Texts and contexts
DEEPTI PRIYA MEHROTRA
THE recent NCERT (National Council for Educational Research and Training) textbooks, designed as a focused input to make school learning more relevant and effective, have become the occasion for a raging controversy. Inevitably, in today’s polarized political contexts, school texts are understood as key vehicles for furthering disparate ideologies. Textbooks, particularly in the social sciences, do play a significant role in influencing students’ knowledge base and thinking. Little surprise that they have by now been unsparingly flogged by organizations and academics of the right as well as the left, each in defence of a doctrinaire, ideologically homogenous approach to social science writing.
Appreciating the tough tightrope walking required in such a situation, the NCERT deserves credit for achieving a broadly liberal, left-oriented set of books, framed by a democratic and democratizing approach. The textbooks promise pedagogic renewal through inculcating skills of comprehension and critical analysis, clear understanding of crucial social issues, firm and flexible perspectives, support for negotiating daily life problems, and participation of students in discussion and debate. An obvious question as I scan NCERT textbooks is: do they live up to the promises made? Further, in the context of Indian classrooms, is it possible to achieve pedagogic renewal through textbooks, without adequate reforms in other components of the teacher-student exchange systems?
While the present textbooks are innovative and try to encourage active involvement, original thinking and critical analysis by students, their power to actually do so is determined by a range of factors, including teachers’ abilities and motivation. Given the morass of bureaucratic, dull and routinised teaching plaguing the school system, the injection of innovative textbooks is unlikely to succeed in the lofty aim of pedagogic renewal. I am reminded of the once-influential ‘hypodermic needle’ or ‘bullet’ models of developmental communication, which assumed that strategically prepared communication material could in itself effect remarkable changes in mindsets, and thence in the social order. Popular in the 1950s and ’60s, this theory formed the basis for national media programmes across the world, yet was soon discredited – since it simply did not work!
The present textbook writers – and their opponents – tend to similarly overestimate the impact of texts on students. In the thick of controversy over the content of textbooks, the vital role of face-to-face communication mediating the text before it reaches students, is being overlooked. Teachers’ methods and motivation, as well as socialization by families and communities, must coordinate with textbooks’ messages if coherent learning is to take place. Unless educational policy expands to include intensive programmes with teachers and wider communities, it is impractical to assume that messages will reach students without a high degree of distortion.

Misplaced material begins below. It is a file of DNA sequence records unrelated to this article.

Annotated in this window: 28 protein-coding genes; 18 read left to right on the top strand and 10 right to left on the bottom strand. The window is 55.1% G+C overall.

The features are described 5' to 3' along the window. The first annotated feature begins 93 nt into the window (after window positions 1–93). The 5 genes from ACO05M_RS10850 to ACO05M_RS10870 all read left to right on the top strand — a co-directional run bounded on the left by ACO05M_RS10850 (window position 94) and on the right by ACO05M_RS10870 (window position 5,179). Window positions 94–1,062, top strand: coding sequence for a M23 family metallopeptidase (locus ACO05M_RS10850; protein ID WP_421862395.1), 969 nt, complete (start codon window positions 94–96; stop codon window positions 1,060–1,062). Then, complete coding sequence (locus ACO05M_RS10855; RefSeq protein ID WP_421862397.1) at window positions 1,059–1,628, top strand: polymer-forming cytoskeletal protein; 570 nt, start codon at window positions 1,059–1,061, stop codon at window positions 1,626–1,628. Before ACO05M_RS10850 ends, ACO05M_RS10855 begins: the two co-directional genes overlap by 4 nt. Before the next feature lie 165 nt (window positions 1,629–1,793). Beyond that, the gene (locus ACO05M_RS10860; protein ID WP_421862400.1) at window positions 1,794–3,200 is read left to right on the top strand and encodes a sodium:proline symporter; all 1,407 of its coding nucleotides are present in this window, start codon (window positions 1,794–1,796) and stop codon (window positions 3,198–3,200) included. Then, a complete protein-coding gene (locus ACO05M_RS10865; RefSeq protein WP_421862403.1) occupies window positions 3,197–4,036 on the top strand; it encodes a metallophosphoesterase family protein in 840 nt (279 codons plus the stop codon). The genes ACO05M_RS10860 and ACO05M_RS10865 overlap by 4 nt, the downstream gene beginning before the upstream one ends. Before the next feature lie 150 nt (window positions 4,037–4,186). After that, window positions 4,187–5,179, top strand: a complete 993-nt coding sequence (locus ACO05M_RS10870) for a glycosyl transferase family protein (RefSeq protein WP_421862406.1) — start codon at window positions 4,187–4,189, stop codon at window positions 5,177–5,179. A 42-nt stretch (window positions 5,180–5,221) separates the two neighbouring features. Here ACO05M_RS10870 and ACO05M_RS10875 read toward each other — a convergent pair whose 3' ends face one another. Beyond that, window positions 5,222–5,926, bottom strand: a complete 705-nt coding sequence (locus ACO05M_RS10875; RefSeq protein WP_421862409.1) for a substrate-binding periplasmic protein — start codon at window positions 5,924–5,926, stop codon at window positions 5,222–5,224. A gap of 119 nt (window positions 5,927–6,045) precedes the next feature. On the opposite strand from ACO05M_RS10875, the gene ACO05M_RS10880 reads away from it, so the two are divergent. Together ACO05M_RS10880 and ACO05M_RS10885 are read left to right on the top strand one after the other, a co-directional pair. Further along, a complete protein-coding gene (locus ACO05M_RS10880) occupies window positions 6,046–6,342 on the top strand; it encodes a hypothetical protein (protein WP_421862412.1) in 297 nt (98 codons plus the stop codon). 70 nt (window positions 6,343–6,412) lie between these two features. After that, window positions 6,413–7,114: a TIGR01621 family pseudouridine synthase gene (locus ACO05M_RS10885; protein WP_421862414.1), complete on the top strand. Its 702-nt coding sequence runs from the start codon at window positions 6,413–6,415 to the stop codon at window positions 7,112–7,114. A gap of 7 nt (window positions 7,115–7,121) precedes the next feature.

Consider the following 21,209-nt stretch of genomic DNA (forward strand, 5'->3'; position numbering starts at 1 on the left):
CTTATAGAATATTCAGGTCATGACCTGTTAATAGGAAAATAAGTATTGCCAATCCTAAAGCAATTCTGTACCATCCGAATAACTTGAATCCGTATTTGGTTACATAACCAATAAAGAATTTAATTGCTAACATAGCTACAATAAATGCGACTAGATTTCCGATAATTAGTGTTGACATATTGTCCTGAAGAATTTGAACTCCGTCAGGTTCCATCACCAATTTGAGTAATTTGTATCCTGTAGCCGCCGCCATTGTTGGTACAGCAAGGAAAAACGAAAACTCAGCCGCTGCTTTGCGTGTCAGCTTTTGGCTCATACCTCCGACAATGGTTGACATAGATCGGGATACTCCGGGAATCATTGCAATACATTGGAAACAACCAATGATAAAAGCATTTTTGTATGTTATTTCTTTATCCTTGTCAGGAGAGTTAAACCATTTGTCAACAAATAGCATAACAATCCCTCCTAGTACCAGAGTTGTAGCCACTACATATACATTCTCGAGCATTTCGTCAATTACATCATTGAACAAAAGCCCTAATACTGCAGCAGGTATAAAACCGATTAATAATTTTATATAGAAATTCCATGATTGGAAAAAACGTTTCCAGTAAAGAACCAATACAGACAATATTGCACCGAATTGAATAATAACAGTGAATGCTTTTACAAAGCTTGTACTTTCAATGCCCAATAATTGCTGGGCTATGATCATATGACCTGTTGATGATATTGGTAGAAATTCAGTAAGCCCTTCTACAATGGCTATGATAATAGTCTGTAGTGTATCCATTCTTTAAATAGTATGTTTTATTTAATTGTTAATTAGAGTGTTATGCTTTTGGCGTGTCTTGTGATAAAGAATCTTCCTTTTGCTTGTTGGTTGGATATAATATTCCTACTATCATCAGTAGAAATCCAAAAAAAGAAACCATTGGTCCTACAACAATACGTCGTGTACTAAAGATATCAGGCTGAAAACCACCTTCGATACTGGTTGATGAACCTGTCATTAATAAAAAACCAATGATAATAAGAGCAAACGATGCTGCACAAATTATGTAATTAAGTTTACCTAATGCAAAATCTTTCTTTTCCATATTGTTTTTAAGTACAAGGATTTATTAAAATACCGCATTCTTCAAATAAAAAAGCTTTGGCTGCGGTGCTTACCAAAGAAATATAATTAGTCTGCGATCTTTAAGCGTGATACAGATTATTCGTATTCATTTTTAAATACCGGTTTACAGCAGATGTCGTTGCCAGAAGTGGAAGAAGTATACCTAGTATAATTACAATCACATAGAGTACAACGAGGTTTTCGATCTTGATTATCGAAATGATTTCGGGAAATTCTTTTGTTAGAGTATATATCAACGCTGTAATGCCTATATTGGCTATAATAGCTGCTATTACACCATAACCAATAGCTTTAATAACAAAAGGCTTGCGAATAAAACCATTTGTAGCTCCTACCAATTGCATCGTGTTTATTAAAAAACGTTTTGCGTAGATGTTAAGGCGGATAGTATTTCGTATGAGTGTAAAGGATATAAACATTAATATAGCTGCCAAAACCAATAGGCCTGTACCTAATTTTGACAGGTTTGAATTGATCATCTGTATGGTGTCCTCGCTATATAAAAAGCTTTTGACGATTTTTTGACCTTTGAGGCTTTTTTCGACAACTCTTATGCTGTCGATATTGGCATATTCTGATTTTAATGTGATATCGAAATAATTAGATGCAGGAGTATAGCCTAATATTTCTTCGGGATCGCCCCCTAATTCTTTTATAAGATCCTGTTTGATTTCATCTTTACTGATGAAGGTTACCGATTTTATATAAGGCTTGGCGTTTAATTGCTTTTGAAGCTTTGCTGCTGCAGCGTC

Nonetheless, it is undeniable that textbooks are an important component of schooling. For many students in underprivileged socioeconomic settings, these might be the only reading material accessible. A close look at some of the textbooks follows.
Social and Political Life-I: Social Science Textbook for Class VI, NCERT, New Delhi, February 2006, 86 p, Rs 30.
Democratic Politics-I: Textbook in Political Science for Class IX, NCERT, New Delhi, March 2006, 112 p, Rs 50.
Indian Constitution at Work: Textbook in Political Science for Class XI, NCERT, New Delhi, March 2006, 242 p, Rs 60.
Political science deals with power and authority, order and disorder. These elements also determine the broad contexts in which school textbooks are being introduced today – a contentious terrain with many warring ideologies. Inevitably there are disagreements, often strongly so, on the content of these influential texts. My central concern, as I examine these textbooks, is their likely impact on children in our school settings – particular government schools.
The three textbooks we look into here have been recently introduced into schools. Others in the series are under preparation. Most textbooks reinforce the status quo, but the NCERT has made an effort to reverse the trend. Gathering eminent scholars and school teachers to write these new textbooks, the institution has taken a step forward – although sensitive reorientation of teachers is required if the new textbooks are to be taught effectively.